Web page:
2013: Modeling Connectivity

Cultural networks in the ancient Mediterranean

New approaches and technologies for interpreting space – “the spatial turn” -- are having a profound impact on human communication, and the structures of social, economic, and political systems. This colloquium will model three perspectives for social networking and connectivity, bringing together the past and future.

The following lectures were presented:

  • The Character of Inhabitants: Environmental Theory in Classical Antiquity, Prof. Michael Maas
  • How the Romans Saw the World Through Portable Sundials, Prof. Richard Talbert
  • Deep Mapping Archaeology: Qualitative GIS, citizen science, and immersive sensual worlds, Prof. Trevor Harris

Dr. Richard Talbert is a renowned international historian (UNC-Chapel Hill), whose current research focuses primarily on Greek and Roman spatial perceptions (physical and cultural), and on mapping the classical world.  Two books co-authored or edited by him have already appeared in 2012, and a third is forthcoming entitled Ancient Perspectives: Maps and Their Place in Mesopotamia, Egypt, Greece, and Rome. With Grant Parker (Stanford), he is currently writing Travel in the Roman Mind (Routledge).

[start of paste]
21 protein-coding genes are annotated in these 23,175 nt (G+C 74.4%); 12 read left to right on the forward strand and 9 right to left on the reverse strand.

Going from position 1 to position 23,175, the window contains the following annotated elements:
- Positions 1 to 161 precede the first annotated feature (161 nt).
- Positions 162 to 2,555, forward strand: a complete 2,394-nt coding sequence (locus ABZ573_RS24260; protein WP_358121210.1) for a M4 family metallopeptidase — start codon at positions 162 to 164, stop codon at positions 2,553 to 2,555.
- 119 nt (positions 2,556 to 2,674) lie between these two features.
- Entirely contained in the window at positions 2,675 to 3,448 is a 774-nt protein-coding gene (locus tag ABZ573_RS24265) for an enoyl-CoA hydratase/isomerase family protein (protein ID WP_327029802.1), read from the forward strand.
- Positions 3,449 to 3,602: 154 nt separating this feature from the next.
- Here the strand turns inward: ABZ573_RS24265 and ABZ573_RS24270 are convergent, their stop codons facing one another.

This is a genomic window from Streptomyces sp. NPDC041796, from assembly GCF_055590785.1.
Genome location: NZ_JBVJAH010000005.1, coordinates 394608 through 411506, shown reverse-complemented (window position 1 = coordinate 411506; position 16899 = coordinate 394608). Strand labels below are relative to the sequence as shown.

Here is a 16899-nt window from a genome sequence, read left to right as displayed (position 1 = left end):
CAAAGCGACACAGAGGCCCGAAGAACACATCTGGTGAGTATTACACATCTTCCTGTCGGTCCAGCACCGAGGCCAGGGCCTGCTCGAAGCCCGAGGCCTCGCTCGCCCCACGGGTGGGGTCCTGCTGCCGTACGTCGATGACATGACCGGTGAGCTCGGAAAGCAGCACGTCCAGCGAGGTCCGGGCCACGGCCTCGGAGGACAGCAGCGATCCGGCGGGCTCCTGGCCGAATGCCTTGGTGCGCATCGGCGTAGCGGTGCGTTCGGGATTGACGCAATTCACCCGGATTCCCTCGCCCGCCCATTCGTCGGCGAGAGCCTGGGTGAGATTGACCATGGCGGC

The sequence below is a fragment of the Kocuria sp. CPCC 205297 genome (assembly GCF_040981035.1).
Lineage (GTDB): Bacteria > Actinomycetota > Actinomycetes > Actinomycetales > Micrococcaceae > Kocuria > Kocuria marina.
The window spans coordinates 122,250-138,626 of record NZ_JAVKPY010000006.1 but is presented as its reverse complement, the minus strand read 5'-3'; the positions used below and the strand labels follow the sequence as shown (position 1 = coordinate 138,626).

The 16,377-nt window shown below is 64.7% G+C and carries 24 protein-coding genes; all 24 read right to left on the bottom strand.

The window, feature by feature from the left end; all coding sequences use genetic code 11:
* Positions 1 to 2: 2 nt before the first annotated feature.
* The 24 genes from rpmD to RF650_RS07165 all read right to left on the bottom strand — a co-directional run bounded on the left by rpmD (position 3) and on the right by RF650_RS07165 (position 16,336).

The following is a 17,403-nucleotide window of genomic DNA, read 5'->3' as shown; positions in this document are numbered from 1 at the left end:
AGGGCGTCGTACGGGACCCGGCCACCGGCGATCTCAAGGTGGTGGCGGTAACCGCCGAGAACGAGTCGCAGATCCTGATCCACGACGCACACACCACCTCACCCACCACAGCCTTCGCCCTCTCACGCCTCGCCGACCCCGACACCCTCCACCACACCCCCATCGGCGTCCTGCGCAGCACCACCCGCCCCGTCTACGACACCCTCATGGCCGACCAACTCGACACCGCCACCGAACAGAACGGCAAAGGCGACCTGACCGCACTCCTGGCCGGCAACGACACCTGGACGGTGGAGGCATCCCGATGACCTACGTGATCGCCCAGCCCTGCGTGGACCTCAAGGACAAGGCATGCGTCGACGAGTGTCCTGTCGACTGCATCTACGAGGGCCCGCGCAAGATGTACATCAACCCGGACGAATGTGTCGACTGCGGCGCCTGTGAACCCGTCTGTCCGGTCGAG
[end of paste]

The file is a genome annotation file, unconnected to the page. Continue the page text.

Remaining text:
Dr. Michael Maas is a long-standing scholar of late antiquity (Rice University), and the author/editor of numerous books and articles, with a particular focus on age of Justinian (5th – 6th centuries).  Recently the co-editor (along with Dr. Talbert and others) of Highways, Byways, and Road Systems in the Pre-Modern World, Dr. Maas increasingly incorporates informatics within the rich dataset of late antiquity to help understand the complex nature of an age formative to the foundations of western society.

Dr. Trevor Harris is the Eberly Distinguished Professor of Geography and Chair of the Department of Geography at the University of West Virginia.  Author of numerous articles and books (forthcoming co-editor, The Spatial Humanities: GIS and the Future of Humanities Scholarship) and a holder of patents in geospatial applications, Dr. Harris is a well-recognized authority on GIS applications to the digital humanities.

This lecture was co-sponsored with the Department of Art History, the Department of Political Science, the Geography Program, the Historic Preservation and Community Planning Program, the Santee Cooper GIS Laboratory, and the Classics Club. It ran from Thursday, February 21 to Friday, February 22.